During my research into turn-of-the-century St. Louis, I came across this marvelous blog post about the history of streetcars in the city. Ryan Albritton does a detailed analysis of two maps, one from 1903 and the other from 1940, showing the development (and decline) of St. Louis’ streetcar lines and the impact of those lines on the city’s population. It’s a fascinating account, and I recommend reading it. Here’s the 1903 map:
Albritton observes how the map resembles an anatomy drawing of the circulatory system, with a the heart (downtown) containing a dense network of lines on nearly every block, and an expanding fan of circulation outward into the residential areas. Lines also facilitated travel to cemeteries, parks, and the soon-to-open World’s Fair grounds. Interestingly enough, there were plenty of north-south lines, too; anybody who’s ever tried to go north-to-south in today’s St. Louis knows how difficult that is. Today’s ease of east-to-west and difficulty of north-to-south only exacerbates the city’s racial divide.
The sad history of the demise of America’s city streetcar lines, helped along by General Motors, Firestone, and Standard Oil as a way of replacing streetcars with buses and thus boosting their profits, is one of the tragedies of the 20th Century. Albritton cites statistics that between 1917 and 1928, streetcars in America carried 12 to 13 billion passengers annually. That’s an amazing number; think of the congestion that would be removed from our cities if such a system were in place today.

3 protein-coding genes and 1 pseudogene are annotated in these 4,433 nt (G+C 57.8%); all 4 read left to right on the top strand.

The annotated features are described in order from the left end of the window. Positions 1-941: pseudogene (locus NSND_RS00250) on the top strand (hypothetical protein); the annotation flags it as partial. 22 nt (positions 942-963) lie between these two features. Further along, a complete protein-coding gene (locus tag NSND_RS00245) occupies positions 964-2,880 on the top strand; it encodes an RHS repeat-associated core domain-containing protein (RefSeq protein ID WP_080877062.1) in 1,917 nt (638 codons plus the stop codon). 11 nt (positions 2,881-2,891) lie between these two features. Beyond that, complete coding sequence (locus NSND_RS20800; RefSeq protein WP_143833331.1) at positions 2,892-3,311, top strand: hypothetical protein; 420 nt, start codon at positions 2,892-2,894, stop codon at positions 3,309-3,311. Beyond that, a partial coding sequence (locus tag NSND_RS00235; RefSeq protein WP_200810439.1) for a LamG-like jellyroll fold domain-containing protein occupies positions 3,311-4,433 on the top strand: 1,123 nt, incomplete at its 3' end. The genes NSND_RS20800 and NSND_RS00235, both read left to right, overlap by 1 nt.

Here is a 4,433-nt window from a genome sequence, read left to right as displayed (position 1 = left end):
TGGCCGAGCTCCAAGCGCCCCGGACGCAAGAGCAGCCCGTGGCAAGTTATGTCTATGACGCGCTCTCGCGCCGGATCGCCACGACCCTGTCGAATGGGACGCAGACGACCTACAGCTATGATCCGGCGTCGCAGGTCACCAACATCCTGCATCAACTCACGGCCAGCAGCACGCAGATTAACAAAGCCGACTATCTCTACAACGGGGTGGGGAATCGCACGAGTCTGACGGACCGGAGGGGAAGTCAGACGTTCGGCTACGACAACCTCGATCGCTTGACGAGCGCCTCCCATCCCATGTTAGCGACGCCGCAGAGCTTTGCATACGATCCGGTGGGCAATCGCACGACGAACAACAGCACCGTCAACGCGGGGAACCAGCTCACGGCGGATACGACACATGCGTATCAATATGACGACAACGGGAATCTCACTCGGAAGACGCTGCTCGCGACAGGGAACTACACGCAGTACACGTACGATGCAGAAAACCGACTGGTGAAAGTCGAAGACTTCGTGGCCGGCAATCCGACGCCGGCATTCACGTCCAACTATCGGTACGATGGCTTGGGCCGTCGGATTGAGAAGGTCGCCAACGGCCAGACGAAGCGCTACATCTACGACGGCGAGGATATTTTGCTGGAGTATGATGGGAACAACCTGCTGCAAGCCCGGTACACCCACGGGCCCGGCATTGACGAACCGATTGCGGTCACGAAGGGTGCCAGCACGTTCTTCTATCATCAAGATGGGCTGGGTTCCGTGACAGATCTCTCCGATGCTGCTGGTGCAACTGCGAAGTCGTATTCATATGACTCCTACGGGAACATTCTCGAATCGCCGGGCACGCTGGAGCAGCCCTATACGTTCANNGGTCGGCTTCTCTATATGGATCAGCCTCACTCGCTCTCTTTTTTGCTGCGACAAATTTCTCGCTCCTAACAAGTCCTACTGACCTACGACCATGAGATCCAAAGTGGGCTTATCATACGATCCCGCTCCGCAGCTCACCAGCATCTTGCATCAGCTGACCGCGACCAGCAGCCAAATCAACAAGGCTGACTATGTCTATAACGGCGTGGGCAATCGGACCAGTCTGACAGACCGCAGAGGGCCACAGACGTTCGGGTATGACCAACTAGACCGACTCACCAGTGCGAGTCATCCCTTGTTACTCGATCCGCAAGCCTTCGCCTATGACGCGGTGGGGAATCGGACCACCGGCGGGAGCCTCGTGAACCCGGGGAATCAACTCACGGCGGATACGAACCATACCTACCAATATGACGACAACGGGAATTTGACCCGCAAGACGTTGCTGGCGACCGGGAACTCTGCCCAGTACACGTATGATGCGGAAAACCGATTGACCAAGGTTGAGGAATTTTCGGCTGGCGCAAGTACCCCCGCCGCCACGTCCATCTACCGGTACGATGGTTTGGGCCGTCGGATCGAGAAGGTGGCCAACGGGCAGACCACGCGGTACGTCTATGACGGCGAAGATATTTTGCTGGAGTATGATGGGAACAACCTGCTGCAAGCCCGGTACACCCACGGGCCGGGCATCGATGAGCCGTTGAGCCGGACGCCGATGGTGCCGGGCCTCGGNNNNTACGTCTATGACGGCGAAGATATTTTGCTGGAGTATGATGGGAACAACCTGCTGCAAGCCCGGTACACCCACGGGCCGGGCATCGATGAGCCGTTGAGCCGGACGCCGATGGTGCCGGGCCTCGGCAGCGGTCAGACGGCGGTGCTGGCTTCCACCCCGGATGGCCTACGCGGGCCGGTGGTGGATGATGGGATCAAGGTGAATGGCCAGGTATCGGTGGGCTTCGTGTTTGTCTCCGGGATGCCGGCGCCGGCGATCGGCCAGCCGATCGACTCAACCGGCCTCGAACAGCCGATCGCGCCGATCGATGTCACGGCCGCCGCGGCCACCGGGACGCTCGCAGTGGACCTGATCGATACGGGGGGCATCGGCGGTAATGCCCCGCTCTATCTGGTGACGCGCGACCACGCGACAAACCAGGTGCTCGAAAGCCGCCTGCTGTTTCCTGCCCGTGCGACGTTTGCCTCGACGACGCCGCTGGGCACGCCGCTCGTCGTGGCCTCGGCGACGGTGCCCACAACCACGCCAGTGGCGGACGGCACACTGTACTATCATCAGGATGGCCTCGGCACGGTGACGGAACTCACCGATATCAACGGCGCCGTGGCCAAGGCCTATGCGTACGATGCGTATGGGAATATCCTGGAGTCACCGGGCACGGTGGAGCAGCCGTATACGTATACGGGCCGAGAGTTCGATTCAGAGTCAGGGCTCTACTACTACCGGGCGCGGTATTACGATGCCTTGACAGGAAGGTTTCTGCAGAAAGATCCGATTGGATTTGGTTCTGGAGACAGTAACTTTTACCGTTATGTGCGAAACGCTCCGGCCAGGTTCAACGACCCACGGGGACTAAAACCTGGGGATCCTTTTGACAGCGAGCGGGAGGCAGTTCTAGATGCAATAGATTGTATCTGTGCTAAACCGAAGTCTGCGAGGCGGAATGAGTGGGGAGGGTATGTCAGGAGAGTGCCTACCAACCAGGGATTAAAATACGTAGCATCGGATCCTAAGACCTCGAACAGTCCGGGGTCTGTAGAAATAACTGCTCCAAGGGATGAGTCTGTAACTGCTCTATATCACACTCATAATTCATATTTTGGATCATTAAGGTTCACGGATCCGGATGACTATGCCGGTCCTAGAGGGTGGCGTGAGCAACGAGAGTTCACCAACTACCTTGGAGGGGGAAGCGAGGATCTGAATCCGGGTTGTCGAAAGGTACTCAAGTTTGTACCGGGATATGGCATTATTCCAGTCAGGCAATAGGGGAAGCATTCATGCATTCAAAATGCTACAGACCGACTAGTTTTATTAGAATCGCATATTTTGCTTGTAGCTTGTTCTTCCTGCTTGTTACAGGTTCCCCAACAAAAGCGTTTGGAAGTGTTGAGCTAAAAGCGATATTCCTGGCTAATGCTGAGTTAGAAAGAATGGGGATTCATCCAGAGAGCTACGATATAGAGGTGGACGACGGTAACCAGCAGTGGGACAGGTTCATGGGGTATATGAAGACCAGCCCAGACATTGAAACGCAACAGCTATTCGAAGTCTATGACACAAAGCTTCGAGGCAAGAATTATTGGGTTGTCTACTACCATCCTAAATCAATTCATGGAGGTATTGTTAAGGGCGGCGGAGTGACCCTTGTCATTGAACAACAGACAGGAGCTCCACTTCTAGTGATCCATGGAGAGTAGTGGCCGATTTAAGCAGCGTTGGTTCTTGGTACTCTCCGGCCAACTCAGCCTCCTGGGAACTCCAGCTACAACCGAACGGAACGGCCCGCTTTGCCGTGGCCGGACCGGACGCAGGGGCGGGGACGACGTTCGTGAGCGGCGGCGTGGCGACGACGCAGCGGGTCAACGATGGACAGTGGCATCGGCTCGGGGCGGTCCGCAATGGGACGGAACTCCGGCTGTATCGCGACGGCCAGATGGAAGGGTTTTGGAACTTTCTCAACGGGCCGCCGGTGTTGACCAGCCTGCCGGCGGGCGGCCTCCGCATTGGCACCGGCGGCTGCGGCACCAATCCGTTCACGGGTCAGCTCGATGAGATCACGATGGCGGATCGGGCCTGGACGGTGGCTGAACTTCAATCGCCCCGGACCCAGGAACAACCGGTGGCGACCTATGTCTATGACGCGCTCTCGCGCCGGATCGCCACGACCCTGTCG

And yet this morning, I read an opinion piece in my local paper from a writer out of one of the usual sources (Heritage Foundation), complaining about the inclusion of “wasteful” mass transit funding in the federal highway bill. It’s only wasteful if you think strictly of governmental dollars and cents, not including the private expenditures on cars, gasoline, and related expenses, the growing gridlock and declining livability of our city centers, and the associated social and environmental costs of being locked into a transportation system tilted toward one person in a car, commuting from a distant suburb.
Serendipitously, I also read a fascinating piece in Politico yesterday about the growing success of Seattle’s mass transit system. Let’s hope that Seattle’s experience sparks other cities to re-examine their approaches to mass transit; nobody expects a return to the grid of electric streetcars that dominated transportation in the early 20th Century, of course, but certainly we should be imaginative enough to consider alternatives to the fossil-fuel powered systems that now rule us, and that relegate streetcars to the role of tourist novelties like the Loop Trolley and the KC Streetcar.